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There is a third aspect to communciation that has nothing to do with information or meaning but with feeling.

I believe we always communicate our virtue (whether we are aware or not and whether the other notices or not).

My tip is that very little (if anything) of what you say is remembered within an hour. But how you made them feel (our virtue) is held as a body memory for a long time. What's more you'll know from their face how you made them feel the next time you meet (if they haven't avoided you). A warm smile and you can talk, a big hug and you discuss just about anything.

Peter



@John - we are in a service and experience economy. Communication skills should be dial tone, required, just like reading skills. We should have no patience with people who don't understand and work to bridge that gap. We should not include definitions in PowerPoint decks, we should *live* those principles in the way we interact and work. It's 2010 for crying out loud. We sent people to the moon. We can do this. Perhaps the "doctor mode" is a symptom for what is expected: everyone behaves that way because it doesn't occur to people that they can and need to take responsibility and hold themselves accountable for evolving with what situations require. Indeed, listening is a big part of the communication exchange.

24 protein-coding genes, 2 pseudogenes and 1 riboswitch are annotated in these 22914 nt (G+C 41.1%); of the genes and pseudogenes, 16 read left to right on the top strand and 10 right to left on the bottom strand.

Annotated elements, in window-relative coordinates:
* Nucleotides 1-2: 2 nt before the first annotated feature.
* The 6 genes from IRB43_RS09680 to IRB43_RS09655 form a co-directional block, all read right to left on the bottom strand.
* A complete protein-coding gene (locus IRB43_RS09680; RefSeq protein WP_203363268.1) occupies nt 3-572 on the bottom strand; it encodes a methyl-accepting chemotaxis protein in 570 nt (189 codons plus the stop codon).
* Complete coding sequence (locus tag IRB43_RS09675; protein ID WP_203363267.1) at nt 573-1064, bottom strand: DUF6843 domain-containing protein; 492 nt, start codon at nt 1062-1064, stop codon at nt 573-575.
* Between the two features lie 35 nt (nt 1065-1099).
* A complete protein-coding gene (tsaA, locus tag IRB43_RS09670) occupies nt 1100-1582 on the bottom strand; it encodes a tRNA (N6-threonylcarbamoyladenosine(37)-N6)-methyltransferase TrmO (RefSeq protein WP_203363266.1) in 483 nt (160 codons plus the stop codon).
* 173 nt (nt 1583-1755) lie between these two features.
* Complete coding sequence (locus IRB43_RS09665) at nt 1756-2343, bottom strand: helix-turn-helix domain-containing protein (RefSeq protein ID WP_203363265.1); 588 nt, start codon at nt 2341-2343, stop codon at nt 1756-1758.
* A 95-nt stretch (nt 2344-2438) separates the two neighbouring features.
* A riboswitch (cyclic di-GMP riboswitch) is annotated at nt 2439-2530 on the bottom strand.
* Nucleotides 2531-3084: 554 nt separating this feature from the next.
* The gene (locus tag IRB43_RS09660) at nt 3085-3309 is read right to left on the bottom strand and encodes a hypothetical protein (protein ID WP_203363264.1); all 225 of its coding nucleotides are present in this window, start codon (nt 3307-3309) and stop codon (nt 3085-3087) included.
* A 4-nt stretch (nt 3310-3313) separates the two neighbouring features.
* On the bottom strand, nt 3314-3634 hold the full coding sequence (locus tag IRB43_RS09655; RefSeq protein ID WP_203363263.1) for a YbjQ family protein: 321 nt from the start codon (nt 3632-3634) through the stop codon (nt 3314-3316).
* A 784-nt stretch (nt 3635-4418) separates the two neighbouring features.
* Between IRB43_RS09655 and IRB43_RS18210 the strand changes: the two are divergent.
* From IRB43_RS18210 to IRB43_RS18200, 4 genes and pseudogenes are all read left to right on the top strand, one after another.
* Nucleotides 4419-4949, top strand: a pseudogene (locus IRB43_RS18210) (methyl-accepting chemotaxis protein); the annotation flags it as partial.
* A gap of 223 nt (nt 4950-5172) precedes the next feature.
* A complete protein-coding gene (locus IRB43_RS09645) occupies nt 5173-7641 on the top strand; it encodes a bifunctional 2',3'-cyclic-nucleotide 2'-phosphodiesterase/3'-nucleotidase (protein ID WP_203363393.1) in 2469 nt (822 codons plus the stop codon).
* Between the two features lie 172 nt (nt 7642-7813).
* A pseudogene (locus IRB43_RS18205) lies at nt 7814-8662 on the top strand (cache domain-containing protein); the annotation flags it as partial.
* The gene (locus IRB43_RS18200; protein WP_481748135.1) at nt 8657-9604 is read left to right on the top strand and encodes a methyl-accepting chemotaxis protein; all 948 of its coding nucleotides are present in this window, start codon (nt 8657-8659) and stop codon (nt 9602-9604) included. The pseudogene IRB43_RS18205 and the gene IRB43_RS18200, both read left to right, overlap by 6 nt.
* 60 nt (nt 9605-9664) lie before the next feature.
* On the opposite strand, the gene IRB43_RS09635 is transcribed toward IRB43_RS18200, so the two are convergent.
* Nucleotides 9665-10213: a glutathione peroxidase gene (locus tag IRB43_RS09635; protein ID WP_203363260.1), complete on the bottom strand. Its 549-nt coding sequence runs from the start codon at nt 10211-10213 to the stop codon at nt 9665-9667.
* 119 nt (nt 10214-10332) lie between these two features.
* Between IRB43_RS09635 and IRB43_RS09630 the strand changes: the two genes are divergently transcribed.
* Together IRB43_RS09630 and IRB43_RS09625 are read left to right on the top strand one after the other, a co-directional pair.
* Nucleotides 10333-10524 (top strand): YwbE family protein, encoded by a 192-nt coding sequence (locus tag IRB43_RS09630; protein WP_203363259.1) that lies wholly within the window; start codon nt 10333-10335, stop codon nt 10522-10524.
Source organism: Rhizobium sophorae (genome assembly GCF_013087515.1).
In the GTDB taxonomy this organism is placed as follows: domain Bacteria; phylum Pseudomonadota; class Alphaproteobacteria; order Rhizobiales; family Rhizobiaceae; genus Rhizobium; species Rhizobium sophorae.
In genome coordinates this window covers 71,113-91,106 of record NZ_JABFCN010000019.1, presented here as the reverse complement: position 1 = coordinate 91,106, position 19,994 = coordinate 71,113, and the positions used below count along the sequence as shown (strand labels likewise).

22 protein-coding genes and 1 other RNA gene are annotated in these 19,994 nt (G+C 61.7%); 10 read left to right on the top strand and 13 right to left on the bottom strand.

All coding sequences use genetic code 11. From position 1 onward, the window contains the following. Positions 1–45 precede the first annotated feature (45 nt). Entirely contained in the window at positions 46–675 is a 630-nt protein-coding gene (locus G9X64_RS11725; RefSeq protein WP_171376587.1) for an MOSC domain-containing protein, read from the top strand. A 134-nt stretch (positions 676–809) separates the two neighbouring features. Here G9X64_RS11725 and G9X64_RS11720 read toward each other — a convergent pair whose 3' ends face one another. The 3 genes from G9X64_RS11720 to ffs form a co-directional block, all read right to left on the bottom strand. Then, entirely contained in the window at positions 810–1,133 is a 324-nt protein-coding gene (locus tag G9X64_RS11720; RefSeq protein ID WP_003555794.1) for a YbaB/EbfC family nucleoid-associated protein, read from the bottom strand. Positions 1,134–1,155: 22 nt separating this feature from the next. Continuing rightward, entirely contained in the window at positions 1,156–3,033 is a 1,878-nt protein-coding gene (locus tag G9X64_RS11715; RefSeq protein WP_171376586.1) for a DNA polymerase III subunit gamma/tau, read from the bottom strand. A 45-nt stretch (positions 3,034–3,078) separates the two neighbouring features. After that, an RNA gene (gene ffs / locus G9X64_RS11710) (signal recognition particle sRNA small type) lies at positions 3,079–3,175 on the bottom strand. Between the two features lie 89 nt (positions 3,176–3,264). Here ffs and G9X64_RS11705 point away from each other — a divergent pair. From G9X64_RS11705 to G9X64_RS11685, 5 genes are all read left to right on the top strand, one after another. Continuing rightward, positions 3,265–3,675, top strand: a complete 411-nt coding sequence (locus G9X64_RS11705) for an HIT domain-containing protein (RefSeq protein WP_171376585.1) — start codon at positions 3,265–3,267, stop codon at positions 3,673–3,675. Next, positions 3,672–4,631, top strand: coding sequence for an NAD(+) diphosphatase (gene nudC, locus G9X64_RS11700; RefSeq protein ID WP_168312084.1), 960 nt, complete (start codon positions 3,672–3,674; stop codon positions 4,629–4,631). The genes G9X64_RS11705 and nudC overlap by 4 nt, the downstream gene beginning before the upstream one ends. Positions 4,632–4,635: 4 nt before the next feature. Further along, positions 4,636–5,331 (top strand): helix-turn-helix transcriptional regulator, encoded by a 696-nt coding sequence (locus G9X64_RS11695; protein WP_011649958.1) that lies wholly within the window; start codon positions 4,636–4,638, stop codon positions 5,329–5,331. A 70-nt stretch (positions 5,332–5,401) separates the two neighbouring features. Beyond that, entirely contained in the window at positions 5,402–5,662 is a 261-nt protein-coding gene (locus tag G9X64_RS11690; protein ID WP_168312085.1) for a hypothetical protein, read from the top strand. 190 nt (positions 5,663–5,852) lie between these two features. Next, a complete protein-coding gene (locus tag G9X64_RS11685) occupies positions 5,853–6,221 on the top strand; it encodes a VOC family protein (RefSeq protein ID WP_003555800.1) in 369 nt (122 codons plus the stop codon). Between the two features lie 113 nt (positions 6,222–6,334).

@Jack - connection can be a domino effect to form a chain for shared meaning to be part of the equation. You read an author who inspires you, do something differently because of that, and someone else benefits from it. This is shared meaning, even if distributed. The two-way part in communication is you reading, the author sharing, someone else listening to you.

@Tony - people think they are having a conversation by email when often they are using it to lop something over the wall, or as CYA tool. As you pointed out, immediate satisfies a short term, unilateral, criterion. "And by my own admission, just because I work hard at it, doesn't mean I always succeed." bravo!

@Deni - corporate communication is often too in love with itself to want to notice it's talking all over itself. Mission and vision statements mean nothing if they are not lived through each action. Same with branding. So yes, there is often a disconnect.

@Deb - excellent point. Your customers do not see you nodding your head inside an office building. Tell them what you just did, or what you are going to do, then confirm you have done that. It's like the *photo opp*, when people want to show off to the boss that they've done something, just more public ;)

First of all, I love the Teddy Roosevelt quote; it has always been a favorite.

I think I would add something, not to keep dogging on corporations, but a challenge I have noticed is closure. I have experienced customer service via twitter and email and on a number of occasions, the corporation, did not close the conversation and left me hanging. I have seen this in other's online communications- not completing a threaded conversation on twitter, or not responding on a forum such as Get Satisfaction. Shared meaning probably could be broken down into several parts with closure being the last part ;)

Thanks for another thought provoking post Valeria!

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